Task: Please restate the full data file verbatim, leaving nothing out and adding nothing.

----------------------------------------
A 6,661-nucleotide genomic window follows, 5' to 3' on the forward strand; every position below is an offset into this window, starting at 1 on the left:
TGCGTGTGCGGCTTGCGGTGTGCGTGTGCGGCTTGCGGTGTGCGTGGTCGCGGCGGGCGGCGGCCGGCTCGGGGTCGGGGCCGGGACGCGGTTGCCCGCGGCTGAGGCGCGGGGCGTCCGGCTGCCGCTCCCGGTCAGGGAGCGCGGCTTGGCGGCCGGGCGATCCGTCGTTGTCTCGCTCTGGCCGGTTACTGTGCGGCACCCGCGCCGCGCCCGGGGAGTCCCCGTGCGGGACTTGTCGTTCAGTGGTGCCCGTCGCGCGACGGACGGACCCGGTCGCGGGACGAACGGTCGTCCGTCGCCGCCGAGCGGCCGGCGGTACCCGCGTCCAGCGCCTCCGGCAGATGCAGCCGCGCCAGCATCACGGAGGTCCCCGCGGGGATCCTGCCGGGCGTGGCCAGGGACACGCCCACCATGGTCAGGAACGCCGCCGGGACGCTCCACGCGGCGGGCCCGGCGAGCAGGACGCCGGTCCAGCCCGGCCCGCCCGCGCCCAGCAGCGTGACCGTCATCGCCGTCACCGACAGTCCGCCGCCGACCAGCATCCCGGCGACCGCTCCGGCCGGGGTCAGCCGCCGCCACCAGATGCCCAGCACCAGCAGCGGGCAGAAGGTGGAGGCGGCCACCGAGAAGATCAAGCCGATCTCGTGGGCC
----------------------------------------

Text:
A 6,661-nucleotide genomic window follows, 5' to 3' on the forward strand; every position below is an offset into this window, starting at 1 on the left:
TGCGTGTGCGGCTTGCGGTGTGCGTGTGCGGCTTGCGGTGTGCGTGGTCGCGGCGGGCGGCGGCCGGCTCGGGGTCGGGGCCGGGACGCGGTTGCCCGCGGCTGAGGCGCGGGGCGTCCGGCTGCCGCTCCCGGTCAGGGAGCGCGGCTTGGCGGCCGGGCGATCCGTCGTTGTCTCGCTCTGGCCGGTTACTGTGCGGCACCCGCGCCGCGCCCGGGGAGTCCCCGTGCGGGACTTGTCGTTCAGTGGTGCCCGTCGCGCGACGGACGGACCCGGTCGCGGGACGAACGGTCGTCCGTCGCCGCCGAGCGGCCGGCGGTACCCGCGTCCAGCGCCTCCGGCAGATGCAGCCGCGCCAGCATCACGGAGGTCCCCGCGGGGATCCTGCCGGGCGTGGCCAGGGACACGCCCACCATGGTCAGGAACGCCGCCGGGACGCTCCACGCGGCGGGCCCGGCGAGCAGGACGCCGGTCCAGCCCGGCCCGCCCGCGCCCAGCAGCGTGACCGTCATCGCCGTCACCGACAGTCCGCCGCCGACCAGCATCCCGGCGACCGCTCCGGCCGGGGTCAGCCGCCGCCACCAGATGCCCAGCACCAGCAGCGGGCAGAAGGTGGAGGCGGCCACCGAGAAGATCAAGCCGATCTCGTGGGCC